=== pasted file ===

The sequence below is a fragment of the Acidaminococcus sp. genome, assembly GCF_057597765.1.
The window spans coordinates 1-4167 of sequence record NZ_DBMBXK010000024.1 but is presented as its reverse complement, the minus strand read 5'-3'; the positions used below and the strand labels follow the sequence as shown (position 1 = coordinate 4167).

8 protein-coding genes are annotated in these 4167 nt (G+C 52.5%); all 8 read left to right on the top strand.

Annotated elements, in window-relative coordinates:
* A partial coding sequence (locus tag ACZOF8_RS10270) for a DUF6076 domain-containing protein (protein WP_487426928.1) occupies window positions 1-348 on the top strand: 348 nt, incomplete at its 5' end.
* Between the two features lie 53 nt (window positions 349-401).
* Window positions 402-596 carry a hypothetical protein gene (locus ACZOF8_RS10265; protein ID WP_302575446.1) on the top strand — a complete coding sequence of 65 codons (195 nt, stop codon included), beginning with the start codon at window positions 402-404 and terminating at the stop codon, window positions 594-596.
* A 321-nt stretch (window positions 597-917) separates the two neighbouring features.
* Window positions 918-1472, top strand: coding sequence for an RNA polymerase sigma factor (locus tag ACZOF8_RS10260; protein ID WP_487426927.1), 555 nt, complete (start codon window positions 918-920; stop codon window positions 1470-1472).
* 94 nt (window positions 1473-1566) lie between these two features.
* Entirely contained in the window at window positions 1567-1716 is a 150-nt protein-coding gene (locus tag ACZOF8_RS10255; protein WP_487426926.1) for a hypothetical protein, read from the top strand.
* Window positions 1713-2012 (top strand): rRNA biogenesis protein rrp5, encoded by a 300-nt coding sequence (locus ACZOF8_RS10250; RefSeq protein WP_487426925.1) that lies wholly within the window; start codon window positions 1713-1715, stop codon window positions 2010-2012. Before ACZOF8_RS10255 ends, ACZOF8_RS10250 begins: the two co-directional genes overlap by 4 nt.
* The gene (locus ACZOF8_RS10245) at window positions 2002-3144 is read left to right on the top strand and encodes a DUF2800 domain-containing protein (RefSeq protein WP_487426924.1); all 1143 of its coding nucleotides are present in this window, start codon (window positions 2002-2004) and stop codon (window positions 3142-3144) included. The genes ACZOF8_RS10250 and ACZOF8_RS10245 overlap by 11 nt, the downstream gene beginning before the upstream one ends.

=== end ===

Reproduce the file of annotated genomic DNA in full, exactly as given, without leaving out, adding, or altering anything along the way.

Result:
The sequence below is a fragment of the Acidaminococcus sp. genome, assembly GCF_057597765.1.
The window spans coordinates 1-4167 of sequence record NZ_DBMBXK010000024.1 but is presented as its reverse complement, the minus strand read 5'-3'; the positions used below and the strand labels follow the sequence as shown (position 1 = coordinate 4167).

8 protein-coding genes are annotated in these 4167 nt (G+C 52.5%); all 8 read left to right on the top strand.

Annotated elements, in window-relative coordinates:
* A partial coding sequence (locus tag ACZOF8_RS10270) for a DUF6076 domain-containing protein (protein WP_487426928.1) occupies window positions 1-348 on the top strand: 348 nt, incomplete at its 5' end.
* Between the two features lie 53 nt (window positions 349-401).
* Window positions 402-596 carry a hypothetical protein gene (locus ACZOF8_RS10265; protein ID WP_302575446.1) on the top strand — a complete coding sequence of 65 codons (195 nt, stop codon included), beginning with the start codon at window positions 402-404 and terminating at the stop codon, window positions 594-596.
* A 321-nt stretch (window positions 597-917) separates the two neighbouring features.
* Window positions 918-1472, top strand: coding sequence for an RNA polymerase sigma factor (locus tag ACZOF8_RS10260; protein ID WP_487426927.1), 555 nt, complete (start codon window positions 918-920; stop codon window positions 1470-1472).
* 94 nt (window positions 1473-1566) lie between these two features.
* Entirely contained in the window at window positions 1567-1716 is a 150-nt protein-coding gene (locus tag ACZOF8_RS10255; protein WP_487426926.1) for a hypothetical protein, read from the top strand.
* Window positions 1713-2012 (top strand): rRNA biogenesis protein rrp5, encoded by a 300-nt coding sequence (locus ACZOF8_RS10250; RefSeq protein WP_487426925.1) that lies wholly within the window; start codon window positions 1713-1715, stop codon window positions 2010-2012. Before ACZOF8_RS10255 ends, ACZOF8_RS10250 begins: the two co-directional genes overlap by 4 nt.
* The gene (locus ACZOF8_RS10245) at window positions 2002-3144 is read left to right on the top strand and encodes a DUF2800 domain-containing protein (RefSeq protein WP_487426924.1); all 1143 of its coding nucleotides are present in this window, start codon (window positions 2002-2004) and stop codon (window positions 3142-3144) included. The genes ACZOF8_RS10250 and ACZOF8_RS10245 overlap by 11 nt, the downstream gene beginning before the upstream one ends.